Joshua Smith (02:59): Yes. It wasn't really planned. The internship came to me. I actually didn't apply to it. It came to me through my friend, Jake. He said, "He's an enthusiastic person. I did a technical interview, made a, as you probably saw, that Rick and Morty website. And I've been working as a junior developer for just under one month now. I had that bootcamp initially planned, because I was going to do that for six months. And at the end of that bootcamp, they offer a careers week. And that was my plan to then actually get a job. But everything moved so fast. I'm now employed and doing a bootcamp together.

Joshua Smith (03:35): I'm still happy that I am doing it. I think it's always important to always be learning something. Even in my current job, we are actually learning, well, are going to be learning about, if you heard of Cypress IO. It's a testing library or framework. And I think that bootcamp is still helpful because it teaches the foundation. Because I think you can learn all these tools and frameworks and libraries, but at the end of the day, it's important to understand the basics. And that's really JavaScript or your core programming language that you're going to use. So I'm still keen to get in there and still cover those topics.

Alex Booker (04:06): Are you aware of the curriculum, and what sorts of subjects you'll be learning that maybe someone listening hasn't or likely won't encounter doing Scrimba or Codecademy or something?

Joshua Smith (04:17): I think in terms of learning, online learning is stronger in the sense of content. What I will say about bootcamp that really, for me, makes the stand out is the community. So going to class, even if it's online, meeting with 15, 20 other developers and sharing ideas. I think you learn an incredible amount too. And even sitting down, I guess the one thing that you have to do in a bootcamp or formal learning, is that you're assessed. And even though a lot of people might find that nerve-wrecking, it's good when you learn something and you can apply those skills, and then you get given constructive criticism back. "Hey, this website you made is good. This is what you can do to improve it." That's probably the only area in a bootcamp where it would stand out, is that you do have a teacher standing right over you or in a Zoom.

Joshua Smith (05:06): But I would have to say, I have done an undergraduate in programming. I've done a certificate four in web development. And I'm going to do this bootcamp. And looking back, probably some of my strongest learnings have still been online. Like that Scrimba Learn React Course started probably about a month and a half before I got my internship. And massive help. The knowledge I got from that course probably outweighed the knowledge from the other courses in terms of actually on the job thing, because I got the job and it wasn't even React. So it was perfect. The course matched up. At some of the bootcamps, because they want to try and appeal to the entry level role, they sometimes choose programming languages like Ruby. And I know, depending on where you are in the world, it may [inaudible 00:05:48], but I'm from Melbourne. It's not really relevant. No one uses Ruby in Melbourne. So it was a bit, in my opinion, pointless. So it was good to go online and learn something current.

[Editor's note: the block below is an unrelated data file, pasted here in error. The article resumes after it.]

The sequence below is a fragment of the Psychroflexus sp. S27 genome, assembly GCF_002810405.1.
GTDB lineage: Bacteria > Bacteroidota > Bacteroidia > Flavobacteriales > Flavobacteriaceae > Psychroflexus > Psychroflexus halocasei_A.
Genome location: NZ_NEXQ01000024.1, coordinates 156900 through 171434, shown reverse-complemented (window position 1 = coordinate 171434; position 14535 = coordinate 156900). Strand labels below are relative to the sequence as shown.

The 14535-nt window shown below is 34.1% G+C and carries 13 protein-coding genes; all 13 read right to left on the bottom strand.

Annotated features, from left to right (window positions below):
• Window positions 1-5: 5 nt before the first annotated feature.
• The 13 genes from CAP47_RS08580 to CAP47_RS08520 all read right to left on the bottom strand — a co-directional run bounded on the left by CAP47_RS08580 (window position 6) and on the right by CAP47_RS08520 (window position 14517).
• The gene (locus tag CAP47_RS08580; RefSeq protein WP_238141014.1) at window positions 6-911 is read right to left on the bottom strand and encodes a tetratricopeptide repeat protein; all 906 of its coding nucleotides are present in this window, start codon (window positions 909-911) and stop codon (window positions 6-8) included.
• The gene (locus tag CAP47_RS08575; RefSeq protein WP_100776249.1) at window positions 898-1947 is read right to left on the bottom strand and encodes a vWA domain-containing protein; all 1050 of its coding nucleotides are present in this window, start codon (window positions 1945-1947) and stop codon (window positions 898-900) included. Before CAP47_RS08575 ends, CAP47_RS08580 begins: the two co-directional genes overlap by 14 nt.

Alex Booker (05:58): What was it about the React course that made it so much more conducive to your learning? Was it just how the content was presented? Was it the interactive elements? Was it just that maybe doing things online suited your personality in the sense that you can take things at your own pace and not worry about examination and things like that?

Joshua Smith (06:17): Pretty much with a lot of videos out there, because I did a lot of Udemy videos. And they are good. But the one thing that happens is, you can be watching a video and then the next video loads, next video loads, and you sort of get sleepy, you're not engaged. You drift off as each video just keeps playing through. The thing that I liked about Scrimba was, it would be like, all right, we're done this. Time to get your hands on the keyboard and you would have to type out the solution. So there was no just ticking along as you can in class or online or in a video. By clicking space bar, you had the code editor there, so you didn't have to worry about any setup. If you didn't quite get it right, you click space bar. Either reset it and try it again or you continue on and compare the two together. Oh, okay, that's where I didn't get it right. So I think that's where Scrimba really separates it, is that embedded code editor makes it one of the best learning platforms I've seen.

Alex Booker (07:07): That's amazing. So we've spoken a little bit about your approach to learning and pedagogy and things like that. Let's transition the conversation a little bit into your current opportunity. So if I'm not mistaken, the company is called Tyro Payments. And is that the same company you started the internship with? And they basically said, "Hey Joshua, we like your work. Would you like to come on as a full-time junior software engineer?"